The investigators propose to continue their research on singular perturbations, systems of conservation laws and related systems not in conservation form, and homoclinic and heteroclinic bifurcation phenomena. These areas are related: sharp fronts in singular perturbation problems, and shock waves in systems of conservation laws and related systems not in conservation form, can be viewed as traveling waves, which correspond to heteroclinic (or sometimes homoclinic) solutions of an associated equation. The proposed research falls into four areas: (1) systems of conservation laws (failure of strict hyperbolicity, geometric singular perturbation theory and the Dafermos regularization); (2) shock solutions of initial-value problems for systems not in conservation form; (3) chaos in a perturbed Rayleigh-Benard convection model that models the dynamo mechanism responsible for the earth's magnetic field; (4) other applied problems involving singular perturbation or homoclinic bifurcation (forced Chua's circuit, multiple-stage cancer models, plasma and sheath models).

Sharp wave fronts occur in many areas of science. At the first level of approximation, they are simple traveling waves that keep their shape and move at a constant speed. Mathematically, traveling waves correspond to "heteroclinic solutions of ordinary differential equations." These can be thought of as moving particles that start near an unstable equilibrium and move toward another unstable equilibrium. Cycles of such solutions often give rise to chaos. The investigators propose to continue their research in these related areas. For example, they will study certain unusual shock waves that arise in model equations for oil recovery. They will study shock waves for systems "not in conservation form," which arise in fluid mechanics and elasticity problems when the original systems are simplified to make them more tractable. They will study chaos in a model for the earth's magnetic field, which is believed to be related to irregular reversals of the magnetic field that have occurred in the past. They will try to improve the "plasma-sheath" models used to model various industrial situations, such as fluorescent light fixtures; the solutions include a sharp front.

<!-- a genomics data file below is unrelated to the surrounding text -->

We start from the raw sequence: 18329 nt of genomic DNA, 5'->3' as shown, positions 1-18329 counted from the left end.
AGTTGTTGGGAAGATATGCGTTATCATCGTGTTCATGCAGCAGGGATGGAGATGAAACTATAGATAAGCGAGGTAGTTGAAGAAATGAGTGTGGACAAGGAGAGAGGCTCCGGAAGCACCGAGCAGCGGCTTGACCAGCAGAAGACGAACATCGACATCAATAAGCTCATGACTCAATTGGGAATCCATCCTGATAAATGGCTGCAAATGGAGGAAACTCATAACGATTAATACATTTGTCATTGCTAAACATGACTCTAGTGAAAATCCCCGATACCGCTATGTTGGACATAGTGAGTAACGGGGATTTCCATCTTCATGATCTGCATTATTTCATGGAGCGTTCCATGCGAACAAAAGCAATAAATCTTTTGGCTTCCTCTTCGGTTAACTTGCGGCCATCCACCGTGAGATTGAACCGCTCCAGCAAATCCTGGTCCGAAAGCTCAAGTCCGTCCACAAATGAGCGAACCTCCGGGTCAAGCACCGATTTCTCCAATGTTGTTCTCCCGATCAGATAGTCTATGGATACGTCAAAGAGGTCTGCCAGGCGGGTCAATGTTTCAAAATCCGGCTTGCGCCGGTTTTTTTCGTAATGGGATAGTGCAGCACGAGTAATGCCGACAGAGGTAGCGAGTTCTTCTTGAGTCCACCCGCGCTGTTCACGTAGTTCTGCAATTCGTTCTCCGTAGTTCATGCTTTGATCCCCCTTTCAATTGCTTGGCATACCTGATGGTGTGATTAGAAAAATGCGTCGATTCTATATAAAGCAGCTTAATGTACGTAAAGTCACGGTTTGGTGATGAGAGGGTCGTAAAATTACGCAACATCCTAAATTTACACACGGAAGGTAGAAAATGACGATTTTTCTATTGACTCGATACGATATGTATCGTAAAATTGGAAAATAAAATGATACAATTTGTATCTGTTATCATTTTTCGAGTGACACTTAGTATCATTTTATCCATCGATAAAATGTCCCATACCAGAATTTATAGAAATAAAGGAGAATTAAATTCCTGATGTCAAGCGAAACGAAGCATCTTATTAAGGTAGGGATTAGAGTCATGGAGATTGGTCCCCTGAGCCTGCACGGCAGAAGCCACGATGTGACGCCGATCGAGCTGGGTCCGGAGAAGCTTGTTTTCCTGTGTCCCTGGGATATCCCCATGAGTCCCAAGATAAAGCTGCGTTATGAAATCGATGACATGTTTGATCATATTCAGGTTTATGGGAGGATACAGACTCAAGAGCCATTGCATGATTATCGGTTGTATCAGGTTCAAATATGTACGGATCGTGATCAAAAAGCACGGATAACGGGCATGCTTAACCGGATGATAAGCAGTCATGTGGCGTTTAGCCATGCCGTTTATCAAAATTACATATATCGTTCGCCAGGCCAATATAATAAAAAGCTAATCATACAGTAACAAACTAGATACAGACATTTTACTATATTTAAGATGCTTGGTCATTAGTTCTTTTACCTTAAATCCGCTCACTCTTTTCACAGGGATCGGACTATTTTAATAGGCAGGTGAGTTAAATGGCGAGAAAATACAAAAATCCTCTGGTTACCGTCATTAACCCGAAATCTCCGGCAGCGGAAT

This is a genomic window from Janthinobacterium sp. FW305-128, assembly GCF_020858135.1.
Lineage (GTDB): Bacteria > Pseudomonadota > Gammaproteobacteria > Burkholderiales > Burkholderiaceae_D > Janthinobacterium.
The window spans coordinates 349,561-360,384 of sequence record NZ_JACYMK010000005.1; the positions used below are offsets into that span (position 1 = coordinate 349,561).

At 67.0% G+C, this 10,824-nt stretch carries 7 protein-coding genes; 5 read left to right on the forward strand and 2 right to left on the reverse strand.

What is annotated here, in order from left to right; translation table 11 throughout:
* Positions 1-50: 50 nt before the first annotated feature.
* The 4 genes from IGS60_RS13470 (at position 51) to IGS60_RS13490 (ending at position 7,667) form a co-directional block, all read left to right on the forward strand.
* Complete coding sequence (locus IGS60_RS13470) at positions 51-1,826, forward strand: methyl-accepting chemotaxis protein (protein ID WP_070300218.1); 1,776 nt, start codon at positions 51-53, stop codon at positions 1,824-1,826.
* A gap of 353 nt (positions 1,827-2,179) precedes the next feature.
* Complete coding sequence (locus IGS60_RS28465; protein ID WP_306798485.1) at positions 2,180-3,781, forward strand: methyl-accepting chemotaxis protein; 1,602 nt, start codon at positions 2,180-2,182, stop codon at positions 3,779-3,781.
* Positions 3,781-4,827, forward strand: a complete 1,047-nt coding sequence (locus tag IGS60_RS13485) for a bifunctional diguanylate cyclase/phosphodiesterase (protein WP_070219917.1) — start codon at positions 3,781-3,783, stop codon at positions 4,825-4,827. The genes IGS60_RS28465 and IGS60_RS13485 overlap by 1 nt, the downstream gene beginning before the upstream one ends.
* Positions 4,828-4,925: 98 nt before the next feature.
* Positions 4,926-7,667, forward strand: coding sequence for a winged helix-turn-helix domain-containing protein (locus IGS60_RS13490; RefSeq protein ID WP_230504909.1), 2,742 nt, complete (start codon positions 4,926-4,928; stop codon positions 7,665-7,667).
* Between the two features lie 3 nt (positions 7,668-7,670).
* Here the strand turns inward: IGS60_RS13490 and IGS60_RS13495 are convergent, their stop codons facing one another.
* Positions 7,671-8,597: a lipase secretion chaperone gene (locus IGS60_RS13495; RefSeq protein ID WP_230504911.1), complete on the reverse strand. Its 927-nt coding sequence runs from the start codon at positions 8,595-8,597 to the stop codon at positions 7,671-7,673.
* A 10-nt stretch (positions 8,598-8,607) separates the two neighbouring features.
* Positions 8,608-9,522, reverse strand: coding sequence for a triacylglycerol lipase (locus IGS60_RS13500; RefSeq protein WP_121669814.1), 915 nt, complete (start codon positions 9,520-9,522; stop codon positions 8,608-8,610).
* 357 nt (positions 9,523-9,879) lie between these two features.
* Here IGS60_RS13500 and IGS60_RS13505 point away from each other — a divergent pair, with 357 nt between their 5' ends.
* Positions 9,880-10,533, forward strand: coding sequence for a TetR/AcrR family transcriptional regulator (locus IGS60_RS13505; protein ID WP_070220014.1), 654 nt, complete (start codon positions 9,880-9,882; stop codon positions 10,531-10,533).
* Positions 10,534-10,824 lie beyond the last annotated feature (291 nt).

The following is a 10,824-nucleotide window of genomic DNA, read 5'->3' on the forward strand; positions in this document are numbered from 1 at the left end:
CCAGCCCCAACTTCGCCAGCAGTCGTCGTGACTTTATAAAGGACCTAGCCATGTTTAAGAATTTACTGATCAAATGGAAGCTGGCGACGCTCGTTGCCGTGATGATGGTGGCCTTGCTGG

National Science Foundation (NSF)
Division of Mathematical Sciences (DMS)
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Deborah Lockhart
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North Carolina State University Raleigh
United States
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